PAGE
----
What are the components in the vision system of ADAS?

What are the components in the vision system of ADAS?
More and more, ADAS or advanced driver-assistance system has become a popular and widespread term as researchers, automakers and other stakeholders seek to automate the driving experience. In this regard, the vision system in ADAS plays a critical role and includes various components that make it work.
ADAS is a term that we will hear more and more of in the future. Indeed, amid efforts to make driving more autonomous, ADAS, which combines various sensors including cameras, thermal cameras, LIDAR and radar to help vehicles detect objects and decide what action to take accordingly, will be in higher demand.
In fact, this growth trend is corroborated by statistics. In a report, MarketsandMarkets noted that the ADAS market was estimated to be US$24.24 billion in 2018 and is projected to reach $91.83 billion by 2025 at a compound annual growth rate of 20.96 percent. “The market is principally driven by the increasing demand for a safe, efficient, and convenient driving experience,” it said.
Within ADAS, the vision system in essence serves as the “eye” of the vehicle. “Embedded vision system … uses digital processing and intelligent algorithms to interpret meaning from real-time images or videos captured from the onboard cameras,” said a blog post by eInfochips. “Automotive cameras integrated with application-specific processors and image recognition technologies enable an embedded vision system to identify people, pedestrians, vehicles, traffic signs, and other objects in and around the vehicle while driving.”


According to the post, the vision system of ADAS is consisted of various components. They are summarized as follows.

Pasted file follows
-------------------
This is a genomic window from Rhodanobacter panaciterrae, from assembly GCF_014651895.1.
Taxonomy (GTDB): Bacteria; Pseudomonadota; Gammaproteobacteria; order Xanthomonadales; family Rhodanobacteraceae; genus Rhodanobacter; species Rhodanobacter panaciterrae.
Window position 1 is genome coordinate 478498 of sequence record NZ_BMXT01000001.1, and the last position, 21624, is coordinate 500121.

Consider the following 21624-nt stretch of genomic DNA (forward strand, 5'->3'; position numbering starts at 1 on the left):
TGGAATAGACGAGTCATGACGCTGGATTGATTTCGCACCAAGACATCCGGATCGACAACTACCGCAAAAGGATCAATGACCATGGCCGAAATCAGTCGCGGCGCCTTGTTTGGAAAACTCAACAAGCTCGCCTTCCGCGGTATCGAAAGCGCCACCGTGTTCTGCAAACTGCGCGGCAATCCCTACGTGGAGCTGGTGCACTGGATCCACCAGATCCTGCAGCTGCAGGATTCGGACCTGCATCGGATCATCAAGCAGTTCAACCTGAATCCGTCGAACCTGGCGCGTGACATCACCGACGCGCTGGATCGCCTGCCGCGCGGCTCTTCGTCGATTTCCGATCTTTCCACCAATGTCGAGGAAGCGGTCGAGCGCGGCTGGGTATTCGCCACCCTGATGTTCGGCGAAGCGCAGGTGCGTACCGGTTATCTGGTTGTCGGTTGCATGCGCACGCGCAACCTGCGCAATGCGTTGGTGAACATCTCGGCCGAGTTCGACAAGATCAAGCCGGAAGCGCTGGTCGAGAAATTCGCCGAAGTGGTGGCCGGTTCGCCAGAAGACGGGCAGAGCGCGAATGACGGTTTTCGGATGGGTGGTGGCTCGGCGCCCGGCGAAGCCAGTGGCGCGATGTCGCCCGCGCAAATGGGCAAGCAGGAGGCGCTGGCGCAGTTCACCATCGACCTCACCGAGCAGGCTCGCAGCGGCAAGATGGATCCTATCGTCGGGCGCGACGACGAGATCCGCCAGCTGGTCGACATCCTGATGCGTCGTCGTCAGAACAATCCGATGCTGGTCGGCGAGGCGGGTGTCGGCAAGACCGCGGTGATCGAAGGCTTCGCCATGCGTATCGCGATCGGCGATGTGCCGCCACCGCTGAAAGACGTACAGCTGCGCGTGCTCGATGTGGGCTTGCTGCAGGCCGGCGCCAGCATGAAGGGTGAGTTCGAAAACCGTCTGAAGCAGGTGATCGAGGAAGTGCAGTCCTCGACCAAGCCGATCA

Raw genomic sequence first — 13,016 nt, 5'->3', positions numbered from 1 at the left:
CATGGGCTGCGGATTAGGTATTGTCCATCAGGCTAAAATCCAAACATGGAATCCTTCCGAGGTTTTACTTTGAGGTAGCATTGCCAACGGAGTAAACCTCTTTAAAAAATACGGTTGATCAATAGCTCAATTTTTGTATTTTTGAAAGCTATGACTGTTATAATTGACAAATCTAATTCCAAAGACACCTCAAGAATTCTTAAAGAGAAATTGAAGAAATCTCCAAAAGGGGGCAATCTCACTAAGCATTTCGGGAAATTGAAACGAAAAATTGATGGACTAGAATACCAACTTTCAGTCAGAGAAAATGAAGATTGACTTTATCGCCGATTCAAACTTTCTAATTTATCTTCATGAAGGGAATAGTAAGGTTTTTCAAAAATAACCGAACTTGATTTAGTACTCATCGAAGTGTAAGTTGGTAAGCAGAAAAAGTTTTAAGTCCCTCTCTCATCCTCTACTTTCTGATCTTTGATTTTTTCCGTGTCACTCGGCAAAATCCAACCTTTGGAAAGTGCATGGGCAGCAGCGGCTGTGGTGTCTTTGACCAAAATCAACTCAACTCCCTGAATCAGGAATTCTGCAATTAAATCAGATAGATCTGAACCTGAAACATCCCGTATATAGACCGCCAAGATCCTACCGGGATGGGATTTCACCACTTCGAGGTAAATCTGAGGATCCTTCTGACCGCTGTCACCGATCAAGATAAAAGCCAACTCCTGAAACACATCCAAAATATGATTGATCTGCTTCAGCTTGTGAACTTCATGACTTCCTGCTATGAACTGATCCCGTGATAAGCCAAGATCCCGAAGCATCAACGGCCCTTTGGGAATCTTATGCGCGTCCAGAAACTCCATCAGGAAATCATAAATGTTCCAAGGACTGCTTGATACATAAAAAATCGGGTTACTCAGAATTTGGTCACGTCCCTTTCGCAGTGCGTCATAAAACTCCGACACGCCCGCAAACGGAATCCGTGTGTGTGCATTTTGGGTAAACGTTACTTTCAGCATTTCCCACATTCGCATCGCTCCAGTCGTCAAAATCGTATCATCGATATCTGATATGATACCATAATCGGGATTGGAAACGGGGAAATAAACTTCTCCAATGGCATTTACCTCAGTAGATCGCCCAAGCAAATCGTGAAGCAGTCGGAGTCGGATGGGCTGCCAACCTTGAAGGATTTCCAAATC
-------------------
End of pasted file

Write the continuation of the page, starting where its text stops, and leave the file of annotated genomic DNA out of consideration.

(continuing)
Automotive cameras: Automotive cameras are the eyes of the vision-based advanced driver assistance systems in a vehicle, said the post. “While front cameras in vehicles are used to detect lane markings, pedestrian and traffic signs, the side and rear cameras help in cross-traffic alerts, blind spot detection, and parking assistance,” it said. “To optimally cover the front, rear and surround view of a vehicle, automotive companies use monocular and stereo cameras in vehicles.”
Camera modules: According to the post, camera modules are systems comprised of automotive cameras, image sensors and lens modules. “Image sensors in the camera module are used to convert images from cameras into electronic signals for processing. There are two types of image sensors available for ADAS applications, namely CCD (charge-coupled device) and CMOS (complementary metal-oxide semiconductor) sensors, of which CMOS sensors are highly preferred and used because of their low power consumption, easy integration, faster frame rate and low manufacturing cost,” it said. “The other part of the camera module is a lens module, which is responsible for the quality of light on the image sensor and defines the quality of the final output image for processing. A few things to consider in a camera module are smaller size, less power dissipation and digital signal communication to allow higher bandwidth.”
ADAS algorithms: Embedded vision systems in ADAS are incomplete without algorithms for specific functions, the post said. “Embedded system requires multiple sequential image frame processing and a set of complex and sophisticated algorithms to analyze the image and reach to a decision for the ADAS function. To achieve real-time performance in the system, these algorithms require specialized high-performance DSPs (digital signal processors) or GPUs (graphics processing units),” it said. “To develop any embedded vision application such as a lane departure warning system or automatic emergency braking system, a complex set process needs to be followed. At first, the application needs to be analyzed with a proper algorithm research, and then functional prototyping of the algorithm is done.”

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